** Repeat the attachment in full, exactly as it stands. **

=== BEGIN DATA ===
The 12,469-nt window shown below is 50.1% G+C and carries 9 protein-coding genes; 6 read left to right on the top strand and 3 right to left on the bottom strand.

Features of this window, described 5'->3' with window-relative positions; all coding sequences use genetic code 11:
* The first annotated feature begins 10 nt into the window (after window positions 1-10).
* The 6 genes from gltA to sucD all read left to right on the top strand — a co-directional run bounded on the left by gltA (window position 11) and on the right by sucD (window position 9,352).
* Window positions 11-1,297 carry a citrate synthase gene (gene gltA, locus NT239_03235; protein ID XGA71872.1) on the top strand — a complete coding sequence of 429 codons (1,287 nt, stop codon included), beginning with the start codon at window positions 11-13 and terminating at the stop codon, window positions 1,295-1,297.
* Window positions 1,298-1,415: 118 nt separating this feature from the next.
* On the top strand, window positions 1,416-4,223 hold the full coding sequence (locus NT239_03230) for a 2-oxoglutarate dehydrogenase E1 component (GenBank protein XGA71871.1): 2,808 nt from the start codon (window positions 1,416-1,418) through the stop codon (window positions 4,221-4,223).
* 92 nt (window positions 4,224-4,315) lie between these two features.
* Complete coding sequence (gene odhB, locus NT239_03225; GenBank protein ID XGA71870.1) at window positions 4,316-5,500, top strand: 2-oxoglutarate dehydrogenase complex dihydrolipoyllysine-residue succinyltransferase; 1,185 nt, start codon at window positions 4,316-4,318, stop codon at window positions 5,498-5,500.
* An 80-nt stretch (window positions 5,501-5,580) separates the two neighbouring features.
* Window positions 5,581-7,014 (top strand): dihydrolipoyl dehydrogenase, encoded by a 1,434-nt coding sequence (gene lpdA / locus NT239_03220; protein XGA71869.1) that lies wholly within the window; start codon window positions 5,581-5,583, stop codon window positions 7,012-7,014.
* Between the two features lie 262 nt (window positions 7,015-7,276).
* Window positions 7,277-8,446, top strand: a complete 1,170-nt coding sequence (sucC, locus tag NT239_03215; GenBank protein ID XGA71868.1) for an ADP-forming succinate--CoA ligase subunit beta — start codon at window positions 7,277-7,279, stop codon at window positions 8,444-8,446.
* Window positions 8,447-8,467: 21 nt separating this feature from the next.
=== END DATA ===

The 12,469-nt window shown below is 50.1% G+C and carries 9 protein-coding genes; 6 read left to right on the top strand and 3 right to left on the bottom strand.

Features of this window, described 5'->3' with window-relative positions; all coding sequences use genetic code 11:
* The first annotated feature begins 10 nt into the window (after window positions 1-10).
* The 6 genes from gltA to sucD all read left to right on the top strand — a co-directional run bounded on the left by gltA (window position 11) and on the right by sucD (window position 9,352).
* Window positions 11-1,297 carry a citrate synthase gene (gene gltA, locus NT239_03235; protein ID XGA71872.1) on the top strand — a complete coding sequence of 429 codons (1,287 nt, stop codon included), beginning with the start codon at window positions 11-13 and terminating at the stop codon, window positions 1,295-1,297.
* Window positions 1,298-1,415: 118 nt separating this feature from the next.
* On the top strand, window positions 1,416-4,223 hold the full coding sequence (locus NT239_03230) for a 2-oxoglutarate dehydrogenase E1 component (GenBank protein XGA71871.1): 2,808 nt from the start codon (window positions 1,416-1,418) through the stop codon (window positions 4,221-4,223).
* 92 nt (window positions 4,224-4,315) lie between these two features.
* Complete coding sequence (gene odhB, locus NT239_03225; GenBank protein ID XGA71870.1) at window positions 4,316-5,500, top strand: 2-oxoglutarate dehydrogenase complex dihydrolipoyllysine-residue succinyltransferase; 1,185 nt, start codon at window positions 4,316-4,318, stop codon at window positions 5,498-5,500.
* An 80-nt stretch (window positions 5,501-5,580) separates the two neighbouring features.
* Window positions 5,581-7,014 (top strand): dihydrolipoyl dehydrogenase, encoded by a 1,434-nt coding sequence (gene lpdA / locus NT239_03220; protein XGA71869.1) that lies wholly within the window; start codon window positions 5,581-5,583, stop codon window positions 7,012-7,014.
* Between the two features lie 262 nt (window positions 7,015-7,276).
* Window positions 7,277-8,446, top strand: a complete 1,170-nt coding sequence (sucC, locus tag NT239_03215; GenBank protein ID XGA71868.1) for an ADP-forming succinate--CoA ligase subunit beta — start codon at window positions 7,277-7,279, stop codon at window positions 8,444-8,446.
* Window positions 8,447-8,467: 21 nt separating this feature from the next.